>>1031727 >For example, buying a $20,000 car rather than investing $15,000 instead and getting a much cheaper car.
I don't spend my money retardedly like that.
It makes no sense not to just drop that $15k into an Index Fund so that it can earn you a reasonable amount just drive a cheaper car that gets you where you need to go anyways.
The difference between a $5k and $20k car in terms of practicality and use is nearly non-existent. If it's a reliable model, has a reasonable amount of miles on it and fulfills the requirements I have for transportation than there is no point of spending more.
Trying to "impress gurls and other people" is a race you cannot win with a $20k car. You will need much more money and it's not even desirable to achieve that.
>>1031776 >Bullshit. a 5k car is likely to have done 100,000 miles on the clock already and will be lucky to do another 100,000
I buy $1-2k cars with 100k miles, which is actually a better deal if you're Jewish than a $5k car with maybe 60-80k miles if you're lucky.
>Will be lucky to do another 100,000
And how is that bad? For the price of that $20k car I can buy 4 $5k cars to replace themselves when they go to shit. Are you meaning to tell me 4 $5k cars will last less than 1 $20k car? This is simply not true if you buy one of the recommended reliable models of car which are reported to have nearly no issues and be highly dependable.
Because there's a balance to be struck between living the life you want, and saving to build wealth.
Some people are happy saving 95% of their income while living in the basement of the crack house and driving a rusted out 1989 caprice classic. Some people are happy spending 105% of their income and having nothing set aside for retirement. Most people are somewhere on the sliding scale in the middle.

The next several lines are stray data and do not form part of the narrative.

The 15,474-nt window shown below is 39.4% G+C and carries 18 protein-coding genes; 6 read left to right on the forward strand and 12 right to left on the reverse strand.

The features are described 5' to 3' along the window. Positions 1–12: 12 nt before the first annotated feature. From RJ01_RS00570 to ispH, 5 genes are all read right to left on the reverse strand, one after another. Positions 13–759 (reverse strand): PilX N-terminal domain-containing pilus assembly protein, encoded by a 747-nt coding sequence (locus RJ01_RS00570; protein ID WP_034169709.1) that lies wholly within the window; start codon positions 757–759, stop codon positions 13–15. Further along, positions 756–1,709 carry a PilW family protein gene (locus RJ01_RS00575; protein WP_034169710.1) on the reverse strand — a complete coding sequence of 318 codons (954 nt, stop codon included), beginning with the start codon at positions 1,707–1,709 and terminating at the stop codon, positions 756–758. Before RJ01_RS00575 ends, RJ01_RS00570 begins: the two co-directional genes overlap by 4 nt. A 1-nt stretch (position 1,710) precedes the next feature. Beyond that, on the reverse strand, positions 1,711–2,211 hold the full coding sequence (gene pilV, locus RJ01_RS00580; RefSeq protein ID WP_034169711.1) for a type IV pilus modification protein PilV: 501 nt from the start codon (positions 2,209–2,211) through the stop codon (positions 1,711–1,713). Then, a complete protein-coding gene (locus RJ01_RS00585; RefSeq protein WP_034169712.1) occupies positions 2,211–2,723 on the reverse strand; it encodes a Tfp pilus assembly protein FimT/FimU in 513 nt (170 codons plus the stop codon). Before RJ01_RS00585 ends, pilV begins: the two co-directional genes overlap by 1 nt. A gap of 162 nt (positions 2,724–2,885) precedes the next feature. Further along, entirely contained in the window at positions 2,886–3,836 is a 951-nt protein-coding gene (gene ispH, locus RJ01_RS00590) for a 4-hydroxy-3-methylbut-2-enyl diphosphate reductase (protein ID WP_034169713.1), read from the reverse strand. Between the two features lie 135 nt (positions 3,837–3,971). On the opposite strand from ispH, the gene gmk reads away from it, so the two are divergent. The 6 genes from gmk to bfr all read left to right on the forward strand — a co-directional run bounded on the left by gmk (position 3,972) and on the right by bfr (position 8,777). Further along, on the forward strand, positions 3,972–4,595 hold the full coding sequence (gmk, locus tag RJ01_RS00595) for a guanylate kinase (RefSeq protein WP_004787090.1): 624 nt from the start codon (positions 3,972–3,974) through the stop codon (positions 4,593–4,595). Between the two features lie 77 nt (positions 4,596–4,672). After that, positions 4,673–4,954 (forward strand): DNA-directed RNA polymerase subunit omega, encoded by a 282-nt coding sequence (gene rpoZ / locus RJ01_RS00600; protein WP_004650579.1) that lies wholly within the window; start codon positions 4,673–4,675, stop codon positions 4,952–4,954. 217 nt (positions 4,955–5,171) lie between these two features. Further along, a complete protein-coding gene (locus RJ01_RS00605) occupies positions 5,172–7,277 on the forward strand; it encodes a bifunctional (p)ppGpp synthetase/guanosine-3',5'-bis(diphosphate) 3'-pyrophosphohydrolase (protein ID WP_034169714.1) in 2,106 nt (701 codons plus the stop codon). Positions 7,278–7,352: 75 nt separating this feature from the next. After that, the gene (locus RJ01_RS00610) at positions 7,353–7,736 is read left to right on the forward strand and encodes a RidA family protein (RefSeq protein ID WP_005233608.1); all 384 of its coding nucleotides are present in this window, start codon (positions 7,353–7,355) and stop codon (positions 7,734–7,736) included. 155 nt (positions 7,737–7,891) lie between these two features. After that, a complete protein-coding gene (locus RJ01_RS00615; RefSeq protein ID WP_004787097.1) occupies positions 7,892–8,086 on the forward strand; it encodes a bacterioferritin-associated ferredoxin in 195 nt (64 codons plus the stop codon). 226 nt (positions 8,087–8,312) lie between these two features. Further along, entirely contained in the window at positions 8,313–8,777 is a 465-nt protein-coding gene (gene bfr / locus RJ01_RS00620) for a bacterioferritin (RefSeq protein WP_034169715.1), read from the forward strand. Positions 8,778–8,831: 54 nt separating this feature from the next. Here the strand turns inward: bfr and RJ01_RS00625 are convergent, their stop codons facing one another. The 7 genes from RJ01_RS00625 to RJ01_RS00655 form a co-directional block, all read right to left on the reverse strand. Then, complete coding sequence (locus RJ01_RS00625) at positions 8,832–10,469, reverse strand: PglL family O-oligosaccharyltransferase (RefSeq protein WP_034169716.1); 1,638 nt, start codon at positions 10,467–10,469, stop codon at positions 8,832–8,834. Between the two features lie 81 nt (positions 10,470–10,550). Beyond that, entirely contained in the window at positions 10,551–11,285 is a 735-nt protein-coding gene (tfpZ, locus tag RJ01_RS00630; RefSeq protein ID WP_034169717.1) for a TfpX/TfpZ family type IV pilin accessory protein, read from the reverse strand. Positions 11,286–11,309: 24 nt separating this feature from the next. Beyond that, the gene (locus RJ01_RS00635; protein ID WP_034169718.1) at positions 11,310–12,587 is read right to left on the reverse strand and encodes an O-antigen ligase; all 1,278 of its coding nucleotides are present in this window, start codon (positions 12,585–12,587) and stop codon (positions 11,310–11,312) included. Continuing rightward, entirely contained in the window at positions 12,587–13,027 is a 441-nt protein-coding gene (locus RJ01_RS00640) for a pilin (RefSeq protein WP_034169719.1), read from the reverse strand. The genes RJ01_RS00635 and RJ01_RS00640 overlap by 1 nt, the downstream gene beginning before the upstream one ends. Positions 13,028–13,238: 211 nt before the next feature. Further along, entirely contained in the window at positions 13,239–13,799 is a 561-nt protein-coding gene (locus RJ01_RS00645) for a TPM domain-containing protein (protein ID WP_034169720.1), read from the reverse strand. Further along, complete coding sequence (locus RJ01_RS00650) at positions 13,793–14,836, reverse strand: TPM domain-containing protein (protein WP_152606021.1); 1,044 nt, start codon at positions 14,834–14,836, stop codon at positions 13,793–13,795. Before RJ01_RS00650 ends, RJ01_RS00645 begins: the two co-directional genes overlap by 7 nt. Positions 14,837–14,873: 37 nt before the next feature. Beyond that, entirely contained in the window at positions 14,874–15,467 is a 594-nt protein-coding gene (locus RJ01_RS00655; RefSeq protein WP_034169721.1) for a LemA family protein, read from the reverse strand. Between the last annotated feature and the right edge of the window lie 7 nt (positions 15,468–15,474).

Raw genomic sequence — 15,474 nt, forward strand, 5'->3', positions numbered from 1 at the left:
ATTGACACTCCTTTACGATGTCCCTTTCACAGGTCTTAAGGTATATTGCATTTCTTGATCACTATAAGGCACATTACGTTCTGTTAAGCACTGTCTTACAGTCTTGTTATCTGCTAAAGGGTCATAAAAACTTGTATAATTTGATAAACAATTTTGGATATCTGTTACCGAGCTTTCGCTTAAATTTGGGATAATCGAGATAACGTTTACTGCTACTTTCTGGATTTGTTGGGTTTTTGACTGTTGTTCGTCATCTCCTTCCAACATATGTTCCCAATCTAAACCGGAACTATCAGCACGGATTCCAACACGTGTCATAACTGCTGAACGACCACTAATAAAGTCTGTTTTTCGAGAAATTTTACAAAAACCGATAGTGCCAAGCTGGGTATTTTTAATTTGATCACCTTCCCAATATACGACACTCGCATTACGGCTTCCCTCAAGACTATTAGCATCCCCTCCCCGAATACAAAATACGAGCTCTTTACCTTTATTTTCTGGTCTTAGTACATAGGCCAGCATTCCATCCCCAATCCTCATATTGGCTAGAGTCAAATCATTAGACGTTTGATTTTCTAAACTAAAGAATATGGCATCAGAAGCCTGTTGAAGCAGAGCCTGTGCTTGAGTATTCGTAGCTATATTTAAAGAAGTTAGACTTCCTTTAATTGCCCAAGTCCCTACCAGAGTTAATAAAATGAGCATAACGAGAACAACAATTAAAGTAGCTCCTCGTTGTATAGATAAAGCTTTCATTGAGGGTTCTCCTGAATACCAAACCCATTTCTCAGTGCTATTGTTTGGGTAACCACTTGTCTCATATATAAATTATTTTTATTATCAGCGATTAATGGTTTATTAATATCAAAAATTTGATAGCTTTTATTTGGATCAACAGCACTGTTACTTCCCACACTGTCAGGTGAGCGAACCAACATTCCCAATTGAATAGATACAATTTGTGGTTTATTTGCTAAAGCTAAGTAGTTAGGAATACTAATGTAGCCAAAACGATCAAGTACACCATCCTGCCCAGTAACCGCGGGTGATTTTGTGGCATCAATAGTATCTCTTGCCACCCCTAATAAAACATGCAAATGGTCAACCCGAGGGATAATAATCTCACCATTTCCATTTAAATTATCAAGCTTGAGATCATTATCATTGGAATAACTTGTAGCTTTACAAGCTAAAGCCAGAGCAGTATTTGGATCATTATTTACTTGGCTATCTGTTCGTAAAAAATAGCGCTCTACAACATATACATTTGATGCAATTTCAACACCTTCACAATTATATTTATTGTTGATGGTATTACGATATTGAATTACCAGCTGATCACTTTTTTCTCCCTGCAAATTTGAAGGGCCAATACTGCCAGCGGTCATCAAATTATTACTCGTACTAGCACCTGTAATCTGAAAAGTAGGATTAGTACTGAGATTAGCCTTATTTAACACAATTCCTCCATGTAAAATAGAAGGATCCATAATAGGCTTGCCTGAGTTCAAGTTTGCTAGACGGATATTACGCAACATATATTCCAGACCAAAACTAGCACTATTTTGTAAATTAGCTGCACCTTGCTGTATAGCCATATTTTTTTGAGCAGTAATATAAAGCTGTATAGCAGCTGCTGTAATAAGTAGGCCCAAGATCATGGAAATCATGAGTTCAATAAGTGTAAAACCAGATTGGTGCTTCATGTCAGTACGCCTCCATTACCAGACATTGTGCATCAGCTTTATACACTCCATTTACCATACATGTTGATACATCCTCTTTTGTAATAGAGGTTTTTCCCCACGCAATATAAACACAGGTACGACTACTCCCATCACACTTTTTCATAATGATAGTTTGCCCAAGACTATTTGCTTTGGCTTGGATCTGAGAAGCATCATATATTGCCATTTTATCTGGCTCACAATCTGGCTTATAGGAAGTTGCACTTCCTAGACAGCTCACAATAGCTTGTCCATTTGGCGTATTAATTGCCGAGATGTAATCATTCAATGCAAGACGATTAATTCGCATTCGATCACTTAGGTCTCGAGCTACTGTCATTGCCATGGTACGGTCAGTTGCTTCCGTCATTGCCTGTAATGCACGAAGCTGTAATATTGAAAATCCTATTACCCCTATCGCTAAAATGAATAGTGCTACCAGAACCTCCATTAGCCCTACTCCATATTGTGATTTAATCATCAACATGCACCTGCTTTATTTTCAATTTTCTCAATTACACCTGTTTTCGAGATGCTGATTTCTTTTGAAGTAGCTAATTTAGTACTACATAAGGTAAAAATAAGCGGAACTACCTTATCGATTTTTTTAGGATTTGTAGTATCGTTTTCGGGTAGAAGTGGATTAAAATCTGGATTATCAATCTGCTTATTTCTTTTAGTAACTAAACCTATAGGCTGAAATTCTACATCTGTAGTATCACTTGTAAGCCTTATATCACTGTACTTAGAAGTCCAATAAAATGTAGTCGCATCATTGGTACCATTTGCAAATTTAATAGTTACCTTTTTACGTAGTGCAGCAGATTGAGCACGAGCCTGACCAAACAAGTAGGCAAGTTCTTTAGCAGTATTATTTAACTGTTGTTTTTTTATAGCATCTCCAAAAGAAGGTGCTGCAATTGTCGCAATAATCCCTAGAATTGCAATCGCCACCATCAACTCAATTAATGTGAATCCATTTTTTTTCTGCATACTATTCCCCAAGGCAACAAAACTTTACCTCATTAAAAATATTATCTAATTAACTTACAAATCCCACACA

Everyone has to find their own "sweet spot", and just because mine is different than yours doesn't make either of us wrong.
I save about 25% of my income for retirement, another 8-10% in brokerage accounts. I buy nice stuff with what's left.
I don't want to live in a cardboard box with no car or tv so I can retire at 40...and hang out all day in my cardboard box with no TV.
>>1031727 I spent $12k cash last year on a Nissan Murano for my wife. That was the single largest purchase I've made. I wanted something safer for her than the civic she was driving and didn't want to finance which would've cost me an additional $2600+. I'm driving an 07 Silverado I bought for $8k that I've put money into for engine and tranny work but it was a $55k truck new. I can't justify owning a new vehicle or throwing money away on financing.
>>1031749 Depends on how you will use the car, and your current circumstances.
If you are using the vehicle for commercial, income producing purposes - then yes, it may be worth it. The kind of transaction, whether purchasing outright or going through a lease (and the type of lease involved) will all be important factors.
>>1031908 As somebody who lived on a pot farm for a year, drove a painted bus across the us and back and backpacked thousands of miles with no transportation but my legs and thumb, this is bullshit. You can have all the fun you want with very little money expendaure at all. The key is to have fun experiences that cost very little. For instance, the backpacking trip only cost about 150 plus 500 for the supplies for the whole summer. I would have spent more in rent that summer, even under the most optimistic of situations. Experiences can be had for free that are much more valuable than the enjoyment any expensive toy could bring. Same goes for nickel and dime you to death experiences like daily Starbucks lattes.
When given the choice between 3 months of adventure and a latte every day for the summer, which is really going to bring me long term happiness? I can tell you about the time I met a complete stranger and we ended up night hiking to an awesome vista in big sur. Do you think I would be looking back as fondly on how I had a single latte in a cafe during that summer?
>>1031981 I completely agree with you m8. I was not bashing living frugally, nor do I believe that expensive shiny things will make you happy. All I'm saying is don't be an extreme penny pincher. The person I am thinking of wouldn't even have gone on your trip because they'd rather live in some cardboard box to work and invest 90% of their income.